Court rejection of DOMA 'dangerous and disappointing,' US bishops say

Archbishop Joseph Kurtz of Louisville, Ky.
Archbishop Joseph Kurtz of Louisville, Ky.


After a federal judge in Massachusetts rejected a congressional act that recognized marriage as being between one man and one woman, the U.S. bishops' chairman for the Defense of Marriage responded by emphasizing that the state does not have the authority to redefine the vital institution, since marriage existed before the state.

“On behalf of the bishops’ Ad Hoc Committee for the Defense of Marriage,” Archbishop Joseph Kurtz began, “I express grave concern over these dangerous and disappointing rulings which ignore even the most apparent purposes of marriage and thus offend true justice.”

The archbishop, who is chairman of the committee, responded on July 12 to two July 8 rulings which held that section 3 of the Defense of Marriage Act (DOMA) is unconstitutional. Section 3 states that for purposes of federal laws, regulations and rulings, “the word 'marriage' means only a legal union between one man and one woman.”

“Marriage – the union of one man and one woman – is a unique, irreplaceable institution. The very fabric of our society depends upon it,” said Archbishop Kurtz. “Nothing compares to the exclusive and permanent union of husband and wife. The state has a duty to employ the civil law to reinforce – and, indeed, to privilege uniquely – this vital institution of civil society.”

“The reasons to support marriage by law are countless, not least to protect the unique place of husbands and wives, the indispensable role of fathers and mothers, and the rights of children, who are often the most vulnerable among us,” the archbishop explained. “And yet, a judge has decided that a marriage-reinforcing law like DOMA fails to serve even a single, minimally rational government interest.”

The two court rulings were from separate lawsuits filed in Massachusetts. In Gill v. Office of Personnel Management, the court ruled that section 3 of DOMA violates the principles of equal protection guaranteed by the Fifth Amendment Due Process Clause. In Commonwealth of Mass. v. U.S. Department of Health and Human Services, the court ruled that it violates the Tenth Amendment and Spending Clause.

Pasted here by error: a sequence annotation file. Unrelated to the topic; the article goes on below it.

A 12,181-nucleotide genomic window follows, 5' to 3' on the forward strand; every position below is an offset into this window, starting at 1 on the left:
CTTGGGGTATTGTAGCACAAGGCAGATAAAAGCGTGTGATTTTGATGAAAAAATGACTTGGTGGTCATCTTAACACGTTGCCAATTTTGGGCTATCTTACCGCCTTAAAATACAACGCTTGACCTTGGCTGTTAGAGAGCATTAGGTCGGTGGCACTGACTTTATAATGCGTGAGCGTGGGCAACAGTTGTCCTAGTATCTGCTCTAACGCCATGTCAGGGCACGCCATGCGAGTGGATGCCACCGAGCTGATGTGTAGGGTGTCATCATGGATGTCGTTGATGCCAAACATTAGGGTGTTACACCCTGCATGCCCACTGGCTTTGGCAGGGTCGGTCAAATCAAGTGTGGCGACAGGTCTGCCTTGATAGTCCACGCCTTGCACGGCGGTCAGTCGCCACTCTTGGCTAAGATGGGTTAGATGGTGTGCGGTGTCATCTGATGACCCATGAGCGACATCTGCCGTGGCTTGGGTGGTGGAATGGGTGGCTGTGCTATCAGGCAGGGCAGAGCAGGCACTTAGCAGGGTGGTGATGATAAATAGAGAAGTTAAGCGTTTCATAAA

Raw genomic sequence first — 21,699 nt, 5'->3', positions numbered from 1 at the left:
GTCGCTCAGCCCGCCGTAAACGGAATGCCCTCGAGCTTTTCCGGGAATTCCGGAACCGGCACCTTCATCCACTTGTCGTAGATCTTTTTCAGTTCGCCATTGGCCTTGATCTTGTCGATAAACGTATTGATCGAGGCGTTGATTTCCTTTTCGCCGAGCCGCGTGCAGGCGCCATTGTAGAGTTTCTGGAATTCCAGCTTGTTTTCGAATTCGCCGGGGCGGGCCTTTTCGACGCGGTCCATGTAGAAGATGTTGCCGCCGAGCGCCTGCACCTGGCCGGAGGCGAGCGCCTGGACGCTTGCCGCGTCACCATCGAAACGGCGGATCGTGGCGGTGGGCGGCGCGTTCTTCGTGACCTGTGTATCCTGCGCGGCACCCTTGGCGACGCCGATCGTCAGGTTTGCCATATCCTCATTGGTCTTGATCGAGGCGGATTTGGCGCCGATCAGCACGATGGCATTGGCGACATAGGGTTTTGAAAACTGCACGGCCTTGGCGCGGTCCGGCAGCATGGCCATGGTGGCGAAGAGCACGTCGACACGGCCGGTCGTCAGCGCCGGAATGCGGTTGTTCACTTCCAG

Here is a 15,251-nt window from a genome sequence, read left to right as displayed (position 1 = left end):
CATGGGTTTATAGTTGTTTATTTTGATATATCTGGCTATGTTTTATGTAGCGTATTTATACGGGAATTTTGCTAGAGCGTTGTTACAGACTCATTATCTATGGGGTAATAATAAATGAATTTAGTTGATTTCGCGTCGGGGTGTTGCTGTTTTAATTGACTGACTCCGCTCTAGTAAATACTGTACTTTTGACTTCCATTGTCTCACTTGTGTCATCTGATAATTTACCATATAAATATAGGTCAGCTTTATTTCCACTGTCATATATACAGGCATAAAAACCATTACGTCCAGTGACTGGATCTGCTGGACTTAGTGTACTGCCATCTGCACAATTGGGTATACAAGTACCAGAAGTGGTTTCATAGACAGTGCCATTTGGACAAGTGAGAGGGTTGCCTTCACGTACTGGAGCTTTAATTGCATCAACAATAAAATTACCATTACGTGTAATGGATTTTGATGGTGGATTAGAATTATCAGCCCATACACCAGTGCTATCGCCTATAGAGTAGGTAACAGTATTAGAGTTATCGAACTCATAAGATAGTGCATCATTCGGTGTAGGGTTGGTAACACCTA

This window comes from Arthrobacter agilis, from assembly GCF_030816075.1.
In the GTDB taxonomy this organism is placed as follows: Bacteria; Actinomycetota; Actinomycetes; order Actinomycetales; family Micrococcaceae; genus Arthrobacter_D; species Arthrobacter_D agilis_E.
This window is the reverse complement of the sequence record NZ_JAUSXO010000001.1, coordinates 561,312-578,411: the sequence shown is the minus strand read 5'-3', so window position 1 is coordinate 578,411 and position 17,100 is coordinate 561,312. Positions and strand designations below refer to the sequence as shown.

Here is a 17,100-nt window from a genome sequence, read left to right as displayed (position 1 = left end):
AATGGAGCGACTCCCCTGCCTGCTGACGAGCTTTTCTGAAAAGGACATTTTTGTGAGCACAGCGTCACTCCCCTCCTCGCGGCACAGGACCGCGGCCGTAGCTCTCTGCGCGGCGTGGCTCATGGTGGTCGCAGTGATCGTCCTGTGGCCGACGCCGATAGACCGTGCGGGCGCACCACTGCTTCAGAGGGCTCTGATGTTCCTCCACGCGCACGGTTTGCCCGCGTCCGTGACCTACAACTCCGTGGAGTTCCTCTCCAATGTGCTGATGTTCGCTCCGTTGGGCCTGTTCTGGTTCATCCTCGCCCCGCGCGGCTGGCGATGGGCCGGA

As part of the Gill ruling, U.S. District Judge Joseph Tauro stated that “as irrational prejudice plainly never constitutes a legitimate government interest,” section 3 of DOMA is unconstitutional.

But Archbishop Kurtz strongly disagreed, saying, “To claim that defining marriage as the union of one man and one woman is somehow irrational, prejudiced, or even bigoted, is a great disservice not only to truth but to the good of our nation.

“Marriage exists prior to the state and is not open to redefinition by the state. The role of the state, instead, is to respect and reinforce marriage,” he explained.

“Thursday’s decision, by contrast, uses the power of the state to attack the perennial definition of marriage, reducing it merely to the union of any two consenting adults,” the bishops' marriage committee chairman said.

“But only a man and a woman are capable of entering into the unique, life-giving bond of marriage, with all of its specific responsibilities. Protecting marriage as only the union of one man and one woman is not merely a legitimate, but a vital government interest,” he insisted.

The USCCB Office of General Counsel commented that the court rulings erred on the meaning of marriage. The rulings were also mistaken, they said, because the Constitution does not prohibit Congress from acknowledging “marriage,” as the term is used in federal statutes, regulations and rulings, as being the union of one man and one woman.

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